I understand that archery is a skill few people want to tackle. It is much easier for most people to learn to shoot a gun well than become proficient with a bow.
  15. You're running around in circles.

    You indicated this thread is about firearms, you mentioned "silenced" firearms, you ask questions about size & weight taken up or sacrificed for bow versus other items for bob.

    So I asked you about things you mentioned. You cannot answer.

    I've answered some of your questions. If you didn't illustrate such dogmatic sniping criticizing comments, I'd be happy to share as I have via PM to several members.
  16. Warp


    If the topic is weapons in a BOB, on a firearms board, firearms are extremely relevant to the discussion. ;)
  17. Then offer some quality commentary instead of being a one-legged, deaf, blind, yet incessantly barking dog. ;)

    You can ask questions and snipe, you cannot provide answers, eh?
    #37 OMDonald, May 1, 2013
    Last edited: May 1, 2013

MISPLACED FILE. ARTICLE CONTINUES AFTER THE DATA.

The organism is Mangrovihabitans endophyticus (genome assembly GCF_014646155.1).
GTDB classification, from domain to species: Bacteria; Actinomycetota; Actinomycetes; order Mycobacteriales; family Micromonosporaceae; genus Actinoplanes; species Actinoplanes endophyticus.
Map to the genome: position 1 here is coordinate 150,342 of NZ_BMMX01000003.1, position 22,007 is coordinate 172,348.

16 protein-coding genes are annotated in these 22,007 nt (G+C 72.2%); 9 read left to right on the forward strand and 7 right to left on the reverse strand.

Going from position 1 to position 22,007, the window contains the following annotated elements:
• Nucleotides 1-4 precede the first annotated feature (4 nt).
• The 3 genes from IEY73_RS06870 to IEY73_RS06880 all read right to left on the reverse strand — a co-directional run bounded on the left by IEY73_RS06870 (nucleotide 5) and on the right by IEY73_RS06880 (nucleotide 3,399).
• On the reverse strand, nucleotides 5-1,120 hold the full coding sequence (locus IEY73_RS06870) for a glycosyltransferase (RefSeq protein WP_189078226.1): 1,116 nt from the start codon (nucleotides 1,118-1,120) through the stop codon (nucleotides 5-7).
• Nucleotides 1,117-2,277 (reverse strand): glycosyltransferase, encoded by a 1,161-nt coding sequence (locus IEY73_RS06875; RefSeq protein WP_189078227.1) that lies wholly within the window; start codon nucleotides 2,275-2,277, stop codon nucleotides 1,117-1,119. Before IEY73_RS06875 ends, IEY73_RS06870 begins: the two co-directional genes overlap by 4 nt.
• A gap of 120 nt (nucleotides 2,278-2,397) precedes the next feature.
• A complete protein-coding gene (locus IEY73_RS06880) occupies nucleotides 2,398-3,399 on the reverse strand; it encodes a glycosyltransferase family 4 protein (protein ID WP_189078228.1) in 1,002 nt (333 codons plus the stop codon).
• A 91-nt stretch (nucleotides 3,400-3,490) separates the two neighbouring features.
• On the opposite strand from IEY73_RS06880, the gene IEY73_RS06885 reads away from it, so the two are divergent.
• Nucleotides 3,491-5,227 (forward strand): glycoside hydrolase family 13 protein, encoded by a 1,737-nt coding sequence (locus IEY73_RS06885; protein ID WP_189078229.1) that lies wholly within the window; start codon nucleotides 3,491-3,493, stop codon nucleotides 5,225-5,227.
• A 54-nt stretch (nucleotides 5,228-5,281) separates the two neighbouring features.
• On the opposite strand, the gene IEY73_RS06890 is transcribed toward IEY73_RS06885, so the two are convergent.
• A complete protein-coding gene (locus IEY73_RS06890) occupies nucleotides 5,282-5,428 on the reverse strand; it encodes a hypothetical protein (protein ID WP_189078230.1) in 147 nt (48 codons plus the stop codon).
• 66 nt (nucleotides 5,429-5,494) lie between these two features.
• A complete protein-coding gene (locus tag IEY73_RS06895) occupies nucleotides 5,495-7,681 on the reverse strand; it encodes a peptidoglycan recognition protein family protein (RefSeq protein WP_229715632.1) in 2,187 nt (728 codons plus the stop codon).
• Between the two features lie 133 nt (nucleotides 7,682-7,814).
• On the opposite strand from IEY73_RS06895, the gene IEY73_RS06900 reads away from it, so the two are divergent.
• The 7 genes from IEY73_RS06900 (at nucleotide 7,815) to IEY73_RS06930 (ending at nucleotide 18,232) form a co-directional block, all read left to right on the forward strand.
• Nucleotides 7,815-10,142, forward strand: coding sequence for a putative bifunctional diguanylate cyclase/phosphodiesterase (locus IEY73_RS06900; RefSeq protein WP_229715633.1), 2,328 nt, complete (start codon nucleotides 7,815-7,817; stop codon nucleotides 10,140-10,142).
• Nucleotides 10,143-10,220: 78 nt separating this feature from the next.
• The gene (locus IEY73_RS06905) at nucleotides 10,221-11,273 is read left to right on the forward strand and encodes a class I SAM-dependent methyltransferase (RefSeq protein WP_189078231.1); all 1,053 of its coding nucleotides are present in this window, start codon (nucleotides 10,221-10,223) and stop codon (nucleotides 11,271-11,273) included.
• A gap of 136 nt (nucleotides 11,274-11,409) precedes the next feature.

18. Warp


    Is your final answer that you used a bow because that is a hobby of yours/brings enjoyment?

  19. Yes, there are plenty silent firearms but getting there is not cheap. By the time you purchase a silencer and add the tax stamp to it you will be spending up to a grand in cost alone. Of course it depends on what silencer you get, still you have to pay the $200.00 tax. Add to that you might have to wait up to 6 months or more to receive it.

    For half of the cost of a silencer and tax stamp you can be outfitted with a pretty decent bow. Plus not having to wait on the transfer, you can have plenty of time to practice with the bow.
  20. Is this your final question? ;)

    Do you have any answers or constructive commentary?